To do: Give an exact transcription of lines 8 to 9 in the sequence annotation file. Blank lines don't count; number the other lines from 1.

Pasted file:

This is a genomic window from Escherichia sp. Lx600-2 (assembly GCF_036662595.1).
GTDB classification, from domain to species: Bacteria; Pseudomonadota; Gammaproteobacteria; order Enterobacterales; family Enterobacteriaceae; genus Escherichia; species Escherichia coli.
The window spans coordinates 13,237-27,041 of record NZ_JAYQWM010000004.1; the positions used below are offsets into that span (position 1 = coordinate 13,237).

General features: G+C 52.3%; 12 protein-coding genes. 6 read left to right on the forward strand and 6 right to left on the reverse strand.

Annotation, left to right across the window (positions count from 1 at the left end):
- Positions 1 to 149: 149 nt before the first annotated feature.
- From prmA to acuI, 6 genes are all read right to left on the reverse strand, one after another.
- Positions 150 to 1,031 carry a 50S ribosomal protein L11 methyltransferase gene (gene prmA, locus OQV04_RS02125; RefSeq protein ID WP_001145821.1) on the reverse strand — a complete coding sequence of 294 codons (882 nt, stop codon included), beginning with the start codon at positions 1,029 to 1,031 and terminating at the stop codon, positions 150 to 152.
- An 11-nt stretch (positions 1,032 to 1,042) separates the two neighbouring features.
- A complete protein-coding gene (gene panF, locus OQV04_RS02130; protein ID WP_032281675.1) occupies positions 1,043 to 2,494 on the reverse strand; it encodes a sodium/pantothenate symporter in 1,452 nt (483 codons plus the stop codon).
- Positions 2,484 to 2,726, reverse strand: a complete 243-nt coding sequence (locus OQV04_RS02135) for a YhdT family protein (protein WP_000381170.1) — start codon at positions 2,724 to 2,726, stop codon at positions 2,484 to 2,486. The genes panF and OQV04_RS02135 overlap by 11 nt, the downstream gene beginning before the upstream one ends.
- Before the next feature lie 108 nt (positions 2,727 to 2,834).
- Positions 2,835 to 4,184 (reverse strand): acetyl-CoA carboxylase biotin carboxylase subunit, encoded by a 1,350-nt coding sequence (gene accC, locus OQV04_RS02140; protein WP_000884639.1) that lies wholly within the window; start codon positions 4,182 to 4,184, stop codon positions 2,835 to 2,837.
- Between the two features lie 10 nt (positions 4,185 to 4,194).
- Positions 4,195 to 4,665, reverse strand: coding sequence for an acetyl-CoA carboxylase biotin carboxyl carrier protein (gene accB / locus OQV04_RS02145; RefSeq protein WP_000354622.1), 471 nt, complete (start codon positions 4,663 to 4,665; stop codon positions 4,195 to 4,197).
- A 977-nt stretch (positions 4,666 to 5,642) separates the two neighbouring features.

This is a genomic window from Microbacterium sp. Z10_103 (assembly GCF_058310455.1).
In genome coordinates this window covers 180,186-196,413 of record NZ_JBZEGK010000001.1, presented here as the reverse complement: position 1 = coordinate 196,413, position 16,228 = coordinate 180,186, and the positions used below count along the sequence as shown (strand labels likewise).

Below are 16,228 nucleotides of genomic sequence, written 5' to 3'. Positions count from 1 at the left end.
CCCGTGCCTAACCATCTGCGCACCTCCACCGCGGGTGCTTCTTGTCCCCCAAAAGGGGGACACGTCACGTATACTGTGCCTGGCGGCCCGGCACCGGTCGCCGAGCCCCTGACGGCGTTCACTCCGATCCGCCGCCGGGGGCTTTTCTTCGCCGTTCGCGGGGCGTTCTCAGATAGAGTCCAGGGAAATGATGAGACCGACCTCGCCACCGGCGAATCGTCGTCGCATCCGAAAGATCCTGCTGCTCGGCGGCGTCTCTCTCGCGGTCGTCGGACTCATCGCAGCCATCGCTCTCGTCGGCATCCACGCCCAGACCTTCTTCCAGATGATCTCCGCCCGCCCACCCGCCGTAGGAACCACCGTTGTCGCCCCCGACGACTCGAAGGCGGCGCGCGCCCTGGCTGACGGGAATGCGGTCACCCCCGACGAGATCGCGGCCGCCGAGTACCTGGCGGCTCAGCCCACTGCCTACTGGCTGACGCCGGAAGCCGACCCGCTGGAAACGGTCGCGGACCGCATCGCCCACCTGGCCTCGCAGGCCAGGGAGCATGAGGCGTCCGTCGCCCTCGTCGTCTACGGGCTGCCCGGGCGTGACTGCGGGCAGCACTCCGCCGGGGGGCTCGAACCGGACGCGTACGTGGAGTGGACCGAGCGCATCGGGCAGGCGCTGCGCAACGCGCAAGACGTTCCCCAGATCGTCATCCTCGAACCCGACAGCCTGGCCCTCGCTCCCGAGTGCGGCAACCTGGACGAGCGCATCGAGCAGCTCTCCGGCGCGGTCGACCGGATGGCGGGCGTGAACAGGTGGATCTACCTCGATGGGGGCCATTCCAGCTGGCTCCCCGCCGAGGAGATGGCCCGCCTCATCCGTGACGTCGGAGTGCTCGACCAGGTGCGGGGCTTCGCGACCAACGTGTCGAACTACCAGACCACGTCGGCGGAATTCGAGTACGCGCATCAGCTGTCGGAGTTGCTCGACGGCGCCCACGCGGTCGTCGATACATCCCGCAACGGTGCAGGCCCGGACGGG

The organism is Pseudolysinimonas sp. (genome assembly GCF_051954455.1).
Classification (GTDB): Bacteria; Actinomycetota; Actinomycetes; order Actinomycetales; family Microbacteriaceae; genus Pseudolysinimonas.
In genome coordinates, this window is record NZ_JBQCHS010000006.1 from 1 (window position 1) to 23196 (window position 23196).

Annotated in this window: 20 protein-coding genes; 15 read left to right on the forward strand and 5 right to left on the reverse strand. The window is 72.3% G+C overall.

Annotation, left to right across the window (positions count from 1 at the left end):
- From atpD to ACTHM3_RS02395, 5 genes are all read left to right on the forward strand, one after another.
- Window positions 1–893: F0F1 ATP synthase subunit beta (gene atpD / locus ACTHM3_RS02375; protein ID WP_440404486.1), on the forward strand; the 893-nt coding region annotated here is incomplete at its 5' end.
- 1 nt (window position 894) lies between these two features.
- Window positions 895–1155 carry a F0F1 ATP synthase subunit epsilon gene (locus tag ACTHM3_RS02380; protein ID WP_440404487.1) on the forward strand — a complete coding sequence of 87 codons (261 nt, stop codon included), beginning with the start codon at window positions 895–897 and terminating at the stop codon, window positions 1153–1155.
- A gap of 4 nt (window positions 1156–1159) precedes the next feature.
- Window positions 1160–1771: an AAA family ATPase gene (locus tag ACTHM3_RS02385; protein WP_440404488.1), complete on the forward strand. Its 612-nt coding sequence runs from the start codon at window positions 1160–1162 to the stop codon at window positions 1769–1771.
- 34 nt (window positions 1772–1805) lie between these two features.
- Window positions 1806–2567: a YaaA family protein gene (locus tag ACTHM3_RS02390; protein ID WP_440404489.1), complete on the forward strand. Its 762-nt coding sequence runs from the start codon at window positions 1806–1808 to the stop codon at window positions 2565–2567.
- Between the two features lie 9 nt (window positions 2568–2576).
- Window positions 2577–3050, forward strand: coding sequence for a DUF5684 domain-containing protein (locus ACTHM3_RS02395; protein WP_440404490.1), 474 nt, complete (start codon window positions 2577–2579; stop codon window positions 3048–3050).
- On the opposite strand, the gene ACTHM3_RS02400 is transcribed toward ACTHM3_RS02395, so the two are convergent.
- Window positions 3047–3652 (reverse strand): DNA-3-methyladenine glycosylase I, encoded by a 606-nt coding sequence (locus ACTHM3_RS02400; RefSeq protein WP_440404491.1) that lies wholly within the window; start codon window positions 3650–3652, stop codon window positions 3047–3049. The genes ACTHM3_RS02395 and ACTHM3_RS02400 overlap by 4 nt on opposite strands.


- Positions 150 to 1,031 carry a 50S ribosomal protein L11 methyltransferase gene (gene prmA, locus OQV04_RS02125; RefSeq protein ID WP_001145821.1) on the reverse strand — a complete coding sequence of 294 codons (882 nt, stop codon included), beginning with the start codon at positions 1,029 to 1,031 and terminating at the stop codon, positions 150 to 152.
- An 11-nt stretch (positions 1,032 to 1,042) separates the two neighbouring features.